should such a flaw be discovered, integrated key management
          protocol techniques were deliberately omitted from this
          specification.
          
          
          4.1.  Key Management Procedures
          
          Each key has a lifetime associated with it.  No key is ever
          used outside its lifetime.  If more than one key is currently
          alive, then the youngest key (the key whose lifetime most
          recently started) should be sent, and all "live" keys should    |
          be tested upon message receipt.
          
          Possible mechanisms for managing key lifetime include: the use  |
          of the Network Time Protocol, hardware time-of-day clocks, or
          waiting some time before emitting the first message to
          determine what key other systems are signing with.  The matter
          is left for the implementor.  Note that the concept of a "key
          lifetime" does not require a hardware time-of-day clock or the
          use of NTP, although one or the other is advised; it merely
          requires that the earliest and latest times that the key is
          valid must be programmable in a way the system understands.
          
          To maintain security, it is advisable to change the RSVP        |
          Authentication Key on a regular basis.  It should be possible   |
          
          
          
          
          
          Fred Baker        Expiration: November 1997           [Page 8]


          Draft         RSVP Cryptographic Authentication       May 1997
          
          
          to switch the RSVP Authentication Key without loss of RSVP
          state or denial of reservation service, and without requiring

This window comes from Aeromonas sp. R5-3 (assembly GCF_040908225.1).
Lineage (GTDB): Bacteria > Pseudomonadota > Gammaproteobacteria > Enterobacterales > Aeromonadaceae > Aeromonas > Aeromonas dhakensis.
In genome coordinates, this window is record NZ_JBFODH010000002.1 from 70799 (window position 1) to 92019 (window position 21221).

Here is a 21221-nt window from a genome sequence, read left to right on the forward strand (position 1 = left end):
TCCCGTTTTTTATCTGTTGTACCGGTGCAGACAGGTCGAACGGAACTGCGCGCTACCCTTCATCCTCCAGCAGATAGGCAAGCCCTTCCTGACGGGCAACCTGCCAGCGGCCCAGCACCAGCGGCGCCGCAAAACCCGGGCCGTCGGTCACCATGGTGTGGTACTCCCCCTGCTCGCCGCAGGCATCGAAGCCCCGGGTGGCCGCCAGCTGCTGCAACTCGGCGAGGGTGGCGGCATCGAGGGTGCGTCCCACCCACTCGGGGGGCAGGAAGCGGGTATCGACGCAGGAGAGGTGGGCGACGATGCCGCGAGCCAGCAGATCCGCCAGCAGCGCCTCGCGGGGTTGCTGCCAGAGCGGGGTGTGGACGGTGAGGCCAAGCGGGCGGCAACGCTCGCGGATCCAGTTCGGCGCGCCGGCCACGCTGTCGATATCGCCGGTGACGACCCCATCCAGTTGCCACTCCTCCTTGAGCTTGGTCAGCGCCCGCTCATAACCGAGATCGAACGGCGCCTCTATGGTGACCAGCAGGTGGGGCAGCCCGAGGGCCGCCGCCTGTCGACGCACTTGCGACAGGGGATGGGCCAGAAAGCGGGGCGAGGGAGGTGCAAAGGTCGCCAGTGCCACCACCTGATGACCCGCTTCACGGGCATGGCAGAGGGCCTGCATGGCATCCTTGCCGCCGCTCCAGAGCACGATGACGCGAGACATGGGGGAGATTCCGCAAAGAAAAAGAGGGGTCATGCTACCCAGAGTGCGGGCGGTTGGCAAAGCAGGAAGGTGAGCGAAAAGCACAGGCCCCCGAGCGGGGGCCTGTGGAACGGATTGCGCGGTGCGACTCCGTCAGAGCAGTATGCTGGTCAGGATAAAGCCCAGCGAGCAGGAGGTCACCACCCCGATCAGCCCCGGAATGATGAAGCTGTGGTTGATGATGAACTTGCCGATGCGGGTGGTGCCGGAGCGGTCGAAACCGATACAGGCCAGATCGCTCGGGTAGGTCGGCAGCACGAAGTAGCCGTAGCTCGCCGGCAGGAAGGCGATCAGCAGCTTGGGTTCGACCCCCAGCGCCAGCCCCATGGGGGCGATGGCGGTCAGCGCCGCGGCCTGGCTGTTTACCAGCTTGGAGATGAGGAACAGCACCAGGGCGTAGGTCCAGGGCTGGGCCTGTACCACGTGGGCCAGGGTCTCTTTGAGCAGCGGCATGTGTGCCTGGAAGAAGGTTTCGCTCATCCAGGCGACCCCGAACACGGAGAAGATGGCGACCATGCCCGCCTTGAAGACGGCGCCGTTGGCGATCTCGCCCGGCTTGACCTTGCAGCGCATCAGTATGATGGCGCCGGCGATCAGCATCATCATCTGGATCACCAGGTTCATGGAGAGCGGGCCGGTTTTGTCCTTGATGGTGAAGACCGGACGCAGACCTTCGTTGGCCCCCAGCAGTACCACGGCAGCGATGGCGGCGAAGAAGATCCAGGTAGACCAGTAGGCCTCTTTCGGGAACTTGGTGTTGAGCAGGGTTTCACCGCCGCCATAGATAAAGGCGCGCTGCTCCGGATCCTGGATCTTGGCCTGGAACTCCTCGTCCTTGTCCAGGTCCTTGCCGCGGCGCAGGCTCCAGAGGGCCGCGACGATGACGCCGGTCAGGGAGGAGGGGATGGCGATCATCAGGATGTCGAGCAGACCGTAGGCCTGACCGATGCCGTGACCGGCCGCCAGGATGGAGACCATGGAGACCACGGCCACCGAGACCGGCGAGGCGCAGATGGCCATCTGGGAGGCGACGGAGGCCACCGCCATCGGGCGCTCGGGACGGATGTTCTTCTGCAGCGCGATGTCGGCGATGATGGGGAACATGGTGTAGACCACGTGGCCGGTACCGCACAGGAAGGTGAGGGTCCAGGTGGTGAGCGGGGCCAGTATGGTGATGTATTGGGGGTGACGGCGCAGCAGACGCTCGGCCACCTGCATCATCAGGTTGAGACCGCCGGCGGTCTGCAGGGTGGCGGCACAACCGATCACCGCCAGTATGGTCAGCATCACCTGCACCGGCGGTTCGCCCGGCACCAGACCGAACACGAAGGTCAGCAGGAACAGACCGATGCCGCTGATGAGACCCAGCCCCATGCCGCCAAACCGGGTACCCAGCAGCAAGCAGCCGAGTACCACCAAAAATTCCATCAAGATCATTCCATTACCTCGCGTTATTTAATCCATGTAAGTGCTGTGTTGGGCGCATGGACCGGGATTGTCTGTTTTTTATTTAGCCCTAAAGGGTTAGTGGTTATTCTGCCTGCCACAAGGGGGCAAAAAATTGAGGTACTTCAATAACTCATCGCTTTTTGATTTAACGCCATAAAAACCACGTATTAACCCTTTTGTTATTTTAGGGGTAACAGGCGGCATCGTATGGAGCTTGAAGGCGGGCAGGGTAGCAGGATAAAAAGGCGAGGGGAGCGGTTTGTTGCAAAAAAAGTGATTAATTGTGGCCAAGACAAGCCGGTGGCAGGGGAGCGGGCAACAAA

people to change all the keys at once.  This requires the RSVP
          implementation to support the storage and use of more than one
          RSVP Authentication Key on a given interface at the same time.
          
          For each key there will be a locally-stored Key Identifier.
          The combination of the Key Identifier and the interface
          associated with the message uniquely identifies the
          cryptographic algorithm and Authentication Key in use by RSVP.
          As noted above, the party creating the RSVP message will
          select a valid key from the set of valid keys for that
          interface.  The receiver will use the Key Identifier and
          interface to determine which key to use for authentication of
          the received message.  More than one key may be associated
          with an interface at the same time.
          
          To ensure a smooth switch-over, each communicating RSVP system
          must be updated with the new key before the current key will    |
          expire and before the new key lifetime begins.  The new key
          should have a lifetime that starts several minutes before the